The Watch Tower tract goes on to say, “According to the historian Hislop: ‘The recognition of the trinity was universal in all the ancient nations of the world.'” No documentary reference is provided at this point, either. But Hislop, certainly, would appreciate being honestly quoted. This is what he really said: “While overlaid with idolatry, the recognition of a trinity was universal in all the ancient nations of the world, proving how deep-rooted in the humanrace was the primeval doctrine on this subject, which comes out so distinctly in Genesis” (The Two Babylons, 18, emph. added). What Hislop, himself a Trinitarian, really taught was that the Bible doctrine of the trinity was mimicked by the heathen religions of the world, and that “all such representations of the Trinity necessarily and utterly debase the conceptions. . .in regard to that sublime mystery of our faith” (ibid., 17). The idea of God’s unity (which Russellites think they know so much about) is also found (perverted) in heathenism, but Hislop says of this, “So utterly idolatrous was the Babylonian recognition of the Divine unity, that Jehovah, the living God, severely condemned His own people for giving any countenance to it . . . (Is. 66:17)” (ibid., 16). The doctrine of the trinity was not borrowed from the heathen religions, but the heathen religions have their own perversions, a tri-theism, or one form or other of the errors of Christendom, that of a modal trinity or a “dispensational trinity.” This is all far afield from the biblical, essential trinity. 

Russellites like to inform us that I John 5:7, one of the “trinity texts,” has been rejected as spurious by all modern Bible authorities.” This is not all that modern Bible authorities reject. What haven’t they rejected? Admitted, too, is the fact that this text is not found in some of the authoritative manuscripts. But the reader is referred to John Gill’s commentary at this point, where he will find that there are other in fact, all kindsof trustworthy and authoritative support for receiving this text, which we do, unhesitatingly and wholeheartedly; although we do not need to appeal to it in proving the Trinitarian position. Nor have Trinitarians ever tried to prove the trinity from John 1:1. It may contribute something to the argument, but what it proves is the essential deity of Jesus Christ the Son of God. How puerile, then, to charge, what Trinitarians never claimed, that this text would not prove a trinity. At best, says Russellism, it proves a duality. But we have no dualism within our doctrine of God. Russellism itself has the duality, for it translates, “the Word was with God, and the Word was a god” (preferring the New World Translation). The Father, a God, and the Word, a god, supplies Russellism’s two gods. This religion, like Modernism, regards the doctrine of the trinity as “arithmetical absurdity.” We are charged with that absurdity since, they say, we add: 1 plus 1 plus 1 and get 1. No, we add that sum, and as everyone else does, come up with 3, which illustrates our point that there are three Persons in the Godhead. But who says we are to add (1 plus 1 plus 1 equals 3)? Why not multiply, thus: 1 x 1 x 1 equals 1.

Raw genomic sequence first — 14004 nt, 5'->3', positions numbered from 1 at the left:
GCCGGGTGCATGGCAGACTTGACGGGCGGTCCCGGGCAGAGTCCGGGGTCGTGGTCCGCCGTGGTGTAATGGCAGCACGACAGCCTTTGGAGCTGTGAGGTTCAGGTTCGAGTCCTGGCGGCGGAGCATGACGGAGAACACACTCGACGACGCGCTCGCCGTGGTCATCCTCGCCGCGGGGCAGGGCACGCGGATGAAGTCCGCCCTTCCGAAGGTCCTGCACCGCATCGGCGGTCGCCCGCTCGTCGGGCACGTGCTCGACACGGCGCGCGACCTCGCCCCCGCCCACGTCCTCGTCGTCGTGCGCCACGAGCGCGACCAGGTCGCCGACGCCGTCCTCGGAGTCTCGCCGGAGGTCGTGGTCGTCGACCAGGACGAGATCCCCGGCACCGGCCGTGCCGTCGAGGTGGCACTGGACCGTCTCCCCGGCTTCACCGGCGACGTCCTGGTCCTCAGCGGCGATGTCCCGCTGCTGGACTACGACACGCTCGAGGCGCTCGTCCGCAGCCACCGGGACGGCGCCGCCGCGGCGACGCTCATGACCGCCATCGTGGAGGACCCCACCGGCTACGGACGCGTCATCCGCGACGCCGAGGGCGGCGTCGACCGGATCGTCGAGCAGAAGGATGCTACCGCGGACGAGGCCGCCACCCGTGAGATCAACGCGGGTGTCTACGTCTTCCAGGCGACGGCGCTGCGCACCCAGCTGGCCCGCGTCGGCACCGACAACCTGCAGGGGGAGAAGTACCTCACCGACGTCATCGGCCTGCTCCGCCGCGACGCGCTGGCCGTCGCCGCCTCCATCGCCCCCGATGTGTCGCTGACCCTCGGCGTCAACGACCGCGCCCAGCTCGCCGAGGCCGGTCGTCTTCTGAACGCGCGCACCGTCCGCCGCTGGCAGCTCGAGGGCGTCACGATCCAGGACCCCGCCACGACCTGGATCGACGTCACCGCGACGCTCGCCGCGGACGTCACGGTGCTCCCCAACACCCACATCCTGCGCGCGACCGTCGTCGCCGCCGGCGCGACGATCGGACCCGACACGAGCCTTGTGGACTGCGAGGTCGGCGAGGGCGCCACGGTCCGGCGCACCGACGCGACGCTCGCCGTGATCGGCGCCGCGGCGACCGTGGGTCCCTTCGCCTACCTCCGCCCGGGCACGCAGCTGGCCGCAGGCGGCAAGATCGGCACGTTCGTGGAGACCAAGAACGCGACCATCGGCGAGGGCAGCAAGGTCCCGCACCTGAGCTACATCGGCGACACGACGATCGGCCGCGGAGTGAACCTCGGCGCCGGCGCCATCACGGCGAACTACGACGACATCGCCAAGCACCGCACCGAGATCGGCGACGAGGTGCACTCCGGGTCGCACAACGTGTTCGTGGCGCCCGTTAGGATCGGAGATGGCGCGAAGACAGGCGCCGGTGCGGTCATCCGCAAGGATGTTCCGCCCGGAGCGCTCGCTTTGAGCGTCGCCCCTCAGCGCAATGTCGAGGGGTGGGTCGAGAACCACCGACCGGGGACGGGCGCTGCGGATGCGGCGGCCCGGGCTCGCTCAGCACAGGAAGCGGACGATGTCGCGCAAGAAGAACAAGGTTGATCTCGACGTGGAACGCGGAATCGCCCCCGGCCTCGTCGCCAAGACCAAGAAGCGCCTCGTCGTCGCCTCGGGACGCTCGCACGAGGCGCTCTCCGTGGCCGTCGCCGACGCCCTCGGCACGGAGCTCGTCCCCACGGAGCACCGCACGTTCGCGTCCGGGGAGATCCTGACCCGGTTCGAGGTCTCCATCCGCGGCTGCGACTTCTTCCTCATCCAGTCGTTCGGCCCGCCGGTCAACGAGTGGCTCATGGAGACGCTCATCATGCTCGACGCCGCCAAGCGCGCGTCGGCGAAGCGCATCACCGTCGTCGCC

This article is not intended to examine Russellism in any comprehensive way, but to refute it along the lines of its most fundamental error. Space, then, permits only one argument in favor of the doctrine of the trinity. “Hearken unto me, O Jacob and Israel, my called: I am he; I am the first, I am also the last” (Is. 48:12). Who is the speaker here? Who is this first and the last? Is he not the Almighty God who says, “I am the Alpha and Omega, the beginning and the ending, saith the Lord, who is and who was and who is to come, the Almighty” (Rev. 1:8)? Isn’t he God, the one who is the first and the last? Furthermore, does not the Son of God claim to be the first and the last? Russellites, please answer. Did not the Son say, “I am the first and the last” (Rev. 1:17) and claim “I am Alpha and Omega, the beginning and the end, the first and the last” (Rev. 22:13)? Then isn’t the speaker in Is. 48 the Son of God? Now glance down at verse 16, where we read, “Come ye near unto me, hear ye this . . . from the time that it was, there am I . . .” Who utters these words? Who is it here claiming to be “from the beginning”? Who else but the same speaker, not another, but the one who spoke all the words from verse 12 onward, the one who is the first and the last? Notice what follows: “and now the Lord God and his Spirit hath sent me.” To whom does this “me” refer? Certainly none other than the same speaker throughout, the first and the last. Well, now, he states, “the Lord God,” (certainly you recognize Adonai Jehovah!) “and his Spirit,” another Person (God, at that! Acts 5:3f), “hath sent me,” Me, the First and the Last! Mark this, it was Jehovah, the first Person of the trinity, together with the Holy Spirit, the third Person of the trinity, who sent the Son, the second Person of the trinity, into the world to be born of the Virgin “from the womb: from the bowels of My mother” (Is. 49:1). This is solid proof that the God of the Bible is the triune God. Until Russellism disproves this doctrine, it cannot demand our attention to other of its many shocking incongruities.